Brussels 26.09.2021 The High Representative of the European Union for Foreign Affairs and Security Policy / Vice-President of the European Commission Josep Borrell met Thursday, Septembre 23, with the Minister of Foreign Affairs of the Transitional Government of Mali Abdoulaye Diop in New-York, on the sidelines of the United Nations General Assembly.
During this exchange, the EU top diplomat relayed the serious concerns of the European Union in the face of the continued deterioration of the political, social, humanitarian and security context in Mali.
Borrell reaffirmed the European Union’s full support for the Economic Community of West African States (ECOWAS), and in particular to his press release of September 16, which insists on respect for 18 months of the Transition and the organisation of the elections in February 2022. A shift would only worsen the crisis of confidence between the institutions and the population. The need to move forward on some key reforms was also discussed.
The European diplomat also made it clear that a possible intervention by the paramilitary company Wagner in Mali, whose proven abuses in other countries are no longer to be demonstrated, would have immediate consequences on cooperation between the European Union and the Transitional Government.
As an important partner of Mali, alongside its partners in the G5 Sahel and the Coalition for the Sahel, the European Union will remain committed, but it also owes itself to a language of truth when the situation requires it.
At margins of the United Nations General Assembly President Donald Trump declined bilateral talks with South African counterpart Cyril Ramaphosa.
Reportedly US Secretary of State Mike Pompeo will have a meeting with International Relations and Cooperation Lindiwe Sisulu to clarify the situation in South Africa upon request of the US President, who expressed concerns with ongoing brutal murders of farmers.
In a tweet a month ago President Trump asked Secretary Pompeo to clarify the situation at “land and farm seizures and expropriations and the large-scale killing of farmers”. Sisulu admitted at the time to being “taken aback” by Trump‘s tweet, which followed a report on Fox News claiming that the South African government had started with “racist” farm seizures against white farmers.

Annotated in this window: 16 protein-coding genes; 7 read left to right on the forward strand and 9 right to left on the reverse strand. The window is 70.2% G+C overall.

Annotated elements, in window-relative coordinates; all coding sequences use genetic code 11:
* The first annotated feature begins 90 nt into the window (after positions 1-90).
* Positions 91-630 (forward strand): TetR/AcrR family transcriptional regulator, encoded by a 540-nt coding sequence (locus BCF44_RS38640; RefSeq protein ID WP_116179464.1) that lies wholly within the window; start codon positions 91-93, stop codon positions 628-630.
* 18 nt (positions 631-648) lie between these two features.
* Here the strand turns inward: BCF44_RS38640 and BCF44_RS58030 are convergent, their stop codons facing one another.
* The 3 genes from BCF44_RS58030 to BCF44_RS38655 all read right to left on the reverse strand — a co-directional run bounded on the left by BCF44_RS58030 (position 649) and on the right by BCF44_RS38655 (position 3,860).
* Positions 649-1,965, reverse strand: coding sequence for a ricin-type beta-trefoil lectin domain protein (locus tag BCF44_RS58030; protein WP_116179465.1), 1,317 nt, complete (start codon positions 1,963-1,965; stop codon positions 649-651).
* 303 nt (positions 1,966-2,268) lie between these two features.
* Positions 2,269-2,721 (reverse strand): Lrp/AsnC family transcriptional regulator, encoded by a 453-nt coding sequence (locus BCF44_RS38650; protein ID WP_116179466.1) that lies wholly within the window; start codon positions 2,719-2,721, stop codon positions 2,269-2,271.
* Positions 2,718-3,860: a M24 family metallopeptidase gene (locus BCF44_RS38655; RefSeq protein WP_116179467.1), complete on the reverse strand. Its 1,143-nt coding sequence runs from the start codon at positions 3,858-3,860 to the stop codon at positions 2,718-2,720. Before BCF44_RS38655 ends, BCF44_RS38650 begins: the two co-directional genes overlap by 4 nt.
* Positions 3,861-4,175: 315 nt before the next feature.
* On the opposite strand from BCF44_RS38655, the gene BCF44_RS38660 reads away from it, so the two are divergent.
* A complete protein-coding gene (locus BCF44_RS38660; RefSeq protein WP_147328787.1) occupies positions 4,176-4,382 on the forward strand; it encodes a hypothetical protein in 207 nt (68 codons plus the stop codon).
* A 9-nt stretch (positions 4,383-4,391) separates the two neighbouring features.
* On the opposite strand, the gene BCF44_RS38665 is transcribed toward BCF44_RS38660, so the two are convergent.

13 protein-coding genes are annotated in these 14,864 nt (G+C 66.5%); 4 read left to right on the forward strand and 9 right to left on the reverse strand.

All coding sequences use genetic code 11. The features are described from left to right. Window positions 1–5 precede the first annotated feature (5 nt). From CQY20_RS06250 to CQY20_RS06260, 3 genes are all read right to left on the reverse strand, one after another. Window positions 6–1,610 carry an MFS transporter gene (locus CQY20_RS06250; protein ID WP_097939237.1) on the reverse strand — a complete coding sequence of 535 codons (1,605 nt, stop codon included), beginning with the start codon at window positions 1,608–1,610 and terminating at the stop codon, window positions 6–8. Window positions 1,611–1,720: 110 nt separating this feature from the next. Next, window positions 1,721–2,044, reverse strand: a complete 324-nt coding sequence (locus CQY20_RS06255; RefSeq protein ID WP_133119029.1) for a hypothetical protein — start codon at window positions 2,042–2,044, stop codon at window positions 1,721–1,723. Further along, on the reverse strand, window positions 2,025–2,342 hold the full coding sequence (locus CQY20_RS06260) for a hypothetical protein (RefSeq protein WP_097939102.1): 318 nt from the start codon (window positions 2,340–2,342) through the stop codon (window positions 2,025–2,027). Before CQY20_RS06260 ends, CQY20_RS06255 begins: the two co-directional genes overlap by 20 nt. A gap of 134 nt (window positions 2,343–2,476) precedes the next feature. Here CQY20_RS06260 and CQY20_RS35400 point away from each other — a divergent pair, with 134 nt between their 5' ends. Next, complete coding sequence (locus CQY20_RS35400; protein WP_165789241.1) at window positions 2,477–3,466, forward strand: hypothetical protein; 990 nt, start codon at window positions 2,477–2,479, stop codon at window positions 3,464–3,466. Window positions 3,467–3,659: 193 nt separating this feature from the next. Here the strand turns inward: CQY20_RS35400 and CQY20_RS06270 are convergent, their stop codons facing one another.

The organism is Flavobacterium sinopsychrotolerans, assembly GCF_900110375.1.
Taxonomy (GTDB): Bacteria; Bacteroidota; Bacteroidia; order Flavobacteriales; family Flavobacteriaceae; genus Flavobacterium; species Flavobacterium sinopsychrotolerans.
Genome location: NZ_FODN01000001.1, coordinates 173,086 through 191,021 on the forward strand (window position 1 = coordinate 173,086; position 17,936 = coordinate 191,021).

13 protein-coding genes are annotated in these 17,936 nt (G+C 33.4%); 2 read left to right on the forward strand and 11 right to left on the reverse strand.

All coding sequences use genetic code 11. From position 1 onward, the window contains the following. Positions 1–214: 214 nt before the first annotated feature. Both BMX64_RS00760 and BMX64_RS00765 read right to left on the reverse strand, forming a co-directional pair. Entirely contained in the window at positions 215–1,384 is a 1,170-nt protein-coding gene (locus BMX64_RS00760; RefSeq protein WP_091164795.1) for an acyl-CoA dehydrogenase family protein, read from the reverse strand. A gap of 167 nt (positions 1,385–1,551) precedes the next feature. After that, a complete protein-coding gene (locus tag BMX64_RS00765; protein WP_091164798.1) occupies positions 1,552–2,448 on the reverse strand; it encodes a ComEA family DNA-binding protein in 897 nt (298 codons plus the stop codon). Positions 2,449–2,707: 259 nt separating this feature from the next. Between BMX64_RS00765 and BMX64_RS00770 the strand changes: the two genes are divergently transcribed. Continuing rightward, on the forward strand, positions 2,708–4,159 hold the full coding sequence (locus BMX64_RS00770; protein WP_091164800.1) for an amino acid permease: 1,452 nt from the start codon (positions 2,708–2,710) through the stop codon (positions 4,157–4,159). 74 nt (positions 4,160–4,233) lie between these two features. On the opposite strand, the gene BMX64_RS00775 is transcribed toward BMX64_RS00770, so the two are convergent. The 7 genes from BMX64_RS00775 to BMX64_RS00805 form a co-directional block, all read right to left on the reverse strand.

The concerns are aggravated by repeated calls for violence articulated by Marxist politician Julius Maleman, who calls his followers to expropriate land from white farmers. At public gatherings Malema repeatedly sings “kill the farmer” song, which is the “hate speech” in form and in essence.
The issue has become chronic problem, but in denial of obvious ANC ruling party did not adopt a strategy to stop farm murders, proposed by Congress of the People leader Mosiuoa Lekota.
Paving the way to the debate at the UN General Assembly, Nelson Mandela Peace Summit marked the centenary of the birth of South Africa’s first democratically-elected President and global civil rights icon. Member States are expected to adopt a historic Political Declaration declaring 2019-2028 the “Nelson Mandela Decade of Peace,” and calling on all world leaders to “redouble efforts to pursue international peace and security, development and human rights”.
“Mandela embodied the United Nations values. His ideal was a world in which all people live together in equality and harmony. He was global citizen whose legacy must continue to guide us” – said Antonio Guterres, the UN Secretary General.
“Meanwhile much has been done to ensure that the world would never go to war with itself again, the organisation faces more intricate challenges. Over the past seven decades, millions of people worldwide have been killed. Of these, women and children continue to bear a disproportionate burden of these troubles”, South African President Cyril Ramaphosa said.